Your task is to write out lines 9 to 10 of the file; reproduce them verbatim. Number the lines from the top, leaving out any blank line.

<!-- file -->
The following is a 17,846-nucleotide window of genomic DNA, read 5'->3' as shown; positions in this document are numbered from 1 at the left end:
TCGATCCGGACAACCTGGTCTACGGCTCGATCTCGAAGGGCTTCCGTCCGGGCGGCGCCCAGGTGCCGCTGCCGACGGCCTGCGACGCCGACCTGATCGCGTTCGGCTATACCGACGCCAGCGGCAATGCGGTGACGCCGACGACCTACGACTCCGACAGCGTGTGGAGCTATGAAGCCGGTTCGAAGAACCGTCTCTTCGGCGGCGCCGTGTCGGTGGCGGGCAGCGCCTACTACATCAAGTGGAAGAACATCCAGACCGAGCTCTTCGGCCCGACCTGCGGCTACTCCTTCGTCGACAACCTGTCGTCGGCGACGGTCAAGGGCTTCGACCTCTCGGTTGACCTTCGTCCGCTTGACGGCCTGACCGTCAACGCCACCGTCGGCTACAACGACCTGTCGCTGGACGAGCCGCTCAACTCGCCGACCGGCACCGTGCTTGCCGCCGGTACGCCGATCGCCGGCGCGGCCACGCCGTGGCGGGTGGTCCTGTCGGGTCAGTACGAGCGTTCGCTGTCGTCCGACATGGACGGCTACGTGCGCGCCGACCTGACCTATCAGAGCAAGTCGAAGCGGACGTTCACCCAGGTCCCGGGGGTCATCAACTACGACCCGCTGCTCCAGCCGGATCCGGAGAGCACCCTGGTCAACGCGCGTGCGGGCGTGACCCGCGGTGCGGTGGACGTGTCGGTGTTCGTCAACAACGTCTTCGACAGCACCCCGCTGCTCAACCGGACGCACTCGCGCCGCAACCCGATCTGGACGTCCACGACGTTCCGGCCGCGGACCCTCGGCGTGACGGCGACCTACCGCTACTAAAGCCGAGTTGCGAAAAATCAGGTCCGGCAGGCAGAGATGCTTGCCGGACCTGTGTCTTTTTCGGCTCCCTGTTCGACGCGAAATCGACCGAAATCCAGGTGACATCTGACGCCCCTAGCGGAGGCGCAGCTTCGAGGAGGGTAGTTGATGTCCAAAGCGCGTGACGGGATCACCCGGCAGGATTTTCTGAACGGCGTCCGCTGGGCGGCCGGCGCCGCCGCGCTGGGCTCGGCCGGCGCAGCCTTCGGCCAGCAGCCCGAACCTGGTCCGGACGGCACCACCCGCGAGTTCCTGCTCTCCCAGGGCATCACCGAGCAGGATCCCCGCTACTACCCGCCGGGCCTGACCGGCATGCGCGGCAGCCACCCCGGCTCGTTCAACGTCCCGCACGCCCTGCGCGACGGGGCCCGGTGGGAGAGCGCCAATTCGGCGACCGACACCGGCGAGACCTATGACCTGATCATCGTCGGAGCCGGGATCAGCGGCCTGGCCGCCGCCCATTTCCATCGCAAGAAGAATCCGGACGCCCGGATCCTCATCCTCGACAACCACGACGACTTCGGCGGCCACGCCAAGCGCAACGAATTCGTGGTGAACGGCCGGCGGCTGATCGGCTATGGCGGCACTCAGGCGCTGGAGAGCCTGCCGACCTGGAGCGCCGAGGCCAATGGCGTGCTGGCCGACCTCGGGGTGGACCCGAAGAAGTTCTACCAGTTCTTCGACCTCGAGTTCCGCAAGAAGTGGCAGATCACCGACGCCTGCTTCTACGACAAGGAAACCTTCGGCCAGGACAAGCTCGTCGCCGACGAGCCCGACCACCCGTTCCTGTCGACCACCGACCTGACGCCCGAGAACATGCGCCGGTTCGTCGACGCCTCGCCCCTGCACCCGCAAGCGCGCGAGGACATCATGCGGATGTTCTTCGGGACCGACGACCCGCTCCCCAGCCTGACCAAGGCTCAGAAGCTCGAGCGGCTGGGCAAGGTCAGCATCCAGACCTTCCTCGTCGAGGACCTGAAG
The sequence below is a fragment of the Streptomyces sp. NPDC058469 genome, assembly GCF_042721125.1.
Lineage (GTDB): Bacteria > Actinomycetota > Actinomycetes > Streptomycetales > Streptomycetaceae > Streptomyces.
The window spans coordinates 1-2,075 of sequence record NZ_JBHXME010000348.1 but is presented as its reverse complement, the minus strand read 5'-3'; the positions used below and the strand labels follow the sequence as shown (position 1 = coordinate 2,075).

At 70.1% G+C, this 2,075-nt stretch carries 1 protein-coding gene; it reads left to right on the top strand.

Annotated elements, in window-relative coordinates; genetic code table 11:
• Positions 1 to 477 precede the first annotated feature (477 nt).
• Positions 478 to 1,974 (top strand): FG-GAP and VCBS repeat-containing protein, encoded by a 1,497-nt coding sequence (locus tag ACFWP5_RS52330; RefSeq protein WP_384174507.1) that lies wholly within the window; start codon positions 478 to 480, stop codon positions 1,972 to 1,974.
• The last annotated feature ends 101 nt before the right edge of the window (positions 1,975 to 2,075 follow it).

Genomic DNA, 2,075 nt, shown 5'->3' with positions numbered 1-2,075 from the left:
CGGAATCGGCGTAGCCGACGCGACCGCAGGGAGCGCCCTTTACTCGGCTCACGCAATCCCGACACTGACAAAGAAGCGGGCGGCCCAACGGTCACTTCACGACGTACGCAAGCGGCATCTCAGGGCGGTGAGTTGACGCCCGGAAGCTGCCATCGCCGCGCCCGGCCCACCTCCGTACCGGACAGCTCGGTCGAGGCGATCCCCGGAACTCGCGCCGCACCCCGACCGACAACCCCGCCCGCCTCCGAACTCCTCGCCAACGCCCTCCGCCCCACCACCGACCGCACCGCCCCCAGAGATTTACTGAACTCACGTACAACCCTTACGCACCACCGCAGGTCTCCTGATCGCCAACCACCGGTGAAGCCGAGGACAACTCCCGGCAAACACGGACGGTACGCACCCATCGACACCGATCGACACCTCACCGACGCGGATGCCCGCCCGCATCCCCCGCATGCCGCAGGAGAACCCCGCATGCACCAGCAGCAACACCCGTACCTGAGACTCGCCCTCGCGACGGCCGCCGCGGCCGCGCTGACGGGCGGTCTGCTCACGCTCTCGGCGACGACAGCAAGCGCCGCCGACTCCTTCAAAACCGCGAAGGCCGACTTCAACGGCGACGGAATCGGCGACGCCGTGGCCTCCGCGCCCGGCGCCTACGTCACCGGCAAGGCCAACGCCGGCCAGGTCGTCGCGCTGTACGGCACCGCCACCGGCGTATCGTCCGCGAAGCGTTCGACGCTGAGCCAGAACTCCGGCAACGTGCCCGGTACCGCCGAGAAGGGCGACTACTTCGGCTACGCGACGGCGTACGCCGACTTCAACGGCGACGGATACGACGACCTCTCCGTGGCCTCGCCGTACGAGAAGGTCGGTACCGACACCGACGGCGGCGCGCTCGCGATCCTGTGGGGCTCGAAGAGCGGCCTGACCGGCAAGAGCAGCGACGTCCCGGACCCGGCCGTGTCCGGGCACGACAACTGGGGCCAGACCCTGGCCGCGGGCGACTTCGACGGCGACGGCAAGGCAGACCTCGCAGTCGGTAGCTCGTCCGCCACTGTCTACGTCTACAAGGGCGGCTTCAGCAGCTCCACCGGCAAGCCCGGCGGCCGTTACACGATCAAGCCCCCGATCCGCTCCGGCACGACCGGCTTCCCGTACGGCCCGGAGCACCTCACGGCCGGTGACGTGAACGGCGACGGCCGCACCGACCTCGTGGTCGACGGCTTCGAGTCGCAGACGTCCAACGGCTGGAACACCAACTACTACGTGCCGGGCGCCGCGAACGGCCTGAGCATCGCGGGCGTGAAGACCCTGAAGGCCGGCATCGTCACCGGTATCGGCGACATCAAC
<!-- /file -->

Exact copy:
• Positions 478 to 1,974 (top strand): FG-GAP and VCBS repeat-containing protein, encoded by a 1,497-nt coding sequence (locus tag ACFWP5_RS52330; RefSeq protein WP_384174507.1) that lies wholly within the window; start codon positions 478 to 480, stop codon positions 1,972 to 1,974.
• The last annotated feature ends 101 nt before the right edge of the window (positions 1,975 to 2,075 follow it).